Academic journal article The Journal of Southern History
Charlotte Hawkins Brown and Palmer Memorial Institute: What One Young African American Woman Could Do
Charlotte Hawkins Brown and Palmer Memorial Institute: What One Young African American Woman Could Do. By Charles W. Wadelington and Richard F. Knapp. (Chapel Hill and London: University of North Carolina Press, c. 1999. Pp. xvi, 303. Paper, $16.95, ISBN 0-8078-4794-1; cloth, $39.95, ISBN 0-8078-2514-X.)
Mary McLeod Bethune and Nannie Helen Burroughs are recognized as pioneers in twentieth-century African American education. Both women built their institutions, Bethune-Cookman College in Florida and the National Training School for Women and Girls in Washington, D.C., respectively, from scratch and nursed them into nationally known, accredited institutions. Bethune and Burroughs, however, are only two of many African American women who made important contributions in black education. Charlotte Hawkins Brown, while less well known than Bethune and Burroughs, deserves to share the stage with them as a leader in black education. Charles W. Wadelington and Richard F. Knapp have captured the essence of Brown in this inspiring and beautifully written work.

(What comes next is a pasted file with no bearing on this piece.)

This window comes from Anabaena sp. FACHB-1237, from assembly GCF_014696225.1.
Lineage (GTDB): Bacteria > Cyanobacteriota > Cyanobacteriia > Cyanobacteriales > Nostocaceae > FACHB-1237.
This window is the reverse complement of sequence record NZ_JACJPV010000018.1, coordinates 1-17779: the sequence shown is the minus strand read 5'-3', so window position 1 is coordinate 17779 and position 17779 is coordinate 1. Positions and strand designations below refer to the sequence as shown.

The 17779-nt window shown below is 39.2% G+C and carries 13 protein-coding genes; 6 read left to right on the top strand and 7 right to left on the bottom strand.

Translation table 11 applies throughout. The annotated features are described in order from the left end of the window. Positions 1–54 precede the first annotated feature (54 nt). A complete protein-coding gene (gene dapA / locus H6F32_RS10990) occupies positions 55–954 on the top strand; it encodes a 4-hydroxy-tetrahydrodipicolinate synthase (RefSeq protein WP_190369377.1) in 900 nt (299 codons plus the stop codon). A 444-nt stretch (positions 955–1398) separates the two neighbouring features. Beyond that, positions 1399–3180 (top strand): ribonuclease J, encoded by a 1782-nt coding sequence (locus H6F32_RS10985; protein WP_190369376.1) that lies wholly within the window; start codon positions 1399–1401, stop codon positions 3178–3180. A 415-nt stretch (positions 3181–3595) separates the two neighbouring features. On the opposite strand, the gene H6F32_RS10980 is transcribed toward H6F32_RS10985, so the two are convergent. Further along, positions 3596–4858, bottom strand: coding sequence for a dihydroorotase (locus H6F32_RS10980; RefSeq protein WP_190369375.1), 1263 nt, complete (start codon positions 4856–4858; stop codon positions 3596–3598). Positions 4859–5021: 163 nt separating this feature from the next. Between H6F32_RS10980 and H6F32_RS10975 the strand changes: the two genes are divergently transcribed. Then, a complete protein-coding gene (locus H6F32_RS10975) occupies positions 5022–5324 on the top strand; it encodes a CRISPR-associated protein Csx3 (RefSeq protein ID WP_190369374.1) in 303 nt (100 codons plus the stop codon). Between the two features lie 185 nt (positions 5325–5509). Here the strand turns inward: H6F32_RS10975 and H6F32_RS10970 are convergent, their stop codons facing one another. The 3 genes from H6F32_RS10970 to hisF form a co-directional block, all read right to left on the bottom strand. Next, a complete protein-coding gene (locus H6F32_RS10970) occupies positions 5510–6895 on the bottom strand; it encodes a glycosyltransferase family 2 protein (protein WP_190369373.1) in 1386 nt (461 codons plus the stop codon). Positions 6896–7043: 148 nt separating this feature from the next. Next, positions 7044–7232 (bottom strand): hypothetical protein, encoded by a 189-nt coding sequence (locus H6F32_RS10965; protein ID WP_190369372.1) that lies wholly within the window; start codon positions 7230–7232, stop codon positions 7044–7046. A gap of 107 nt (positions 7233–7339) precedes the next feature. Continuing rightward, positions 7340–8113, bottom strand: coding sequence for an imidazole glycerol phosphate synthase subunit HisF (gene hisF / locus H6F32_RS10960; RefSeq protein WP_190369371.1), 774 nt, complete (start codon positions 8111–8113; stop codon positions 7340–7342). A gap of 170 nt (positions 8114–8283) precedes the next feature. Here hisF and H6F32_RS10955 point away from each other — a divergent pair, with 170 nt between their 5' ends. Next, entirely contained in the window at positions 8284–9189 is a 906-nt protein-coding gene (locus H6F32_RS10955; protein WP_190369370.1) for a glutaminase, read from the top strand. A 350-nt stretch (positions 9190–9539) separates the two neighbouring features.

Born in 1883 in North Carolina, Brown's family moved to Boston in 1888 to escape the South's social, economic, and racial restrictions. Young Charlotte took music lessons, learned to appreciate art, and developed speaking and leadership skills that proved invaluable to her later success. More important, she forged lifelong relationships with wealthy and influential white New Englanders. Brown began her career educating southern blacks in 1901, when she accepted a teaching position at Bethany Institute, an American Missionary Association (AMA) school in rural Guilford County, North Carolina. She arrived at Bethany Institute full of excitement only to find a dilapidated building and a world foreign to her. …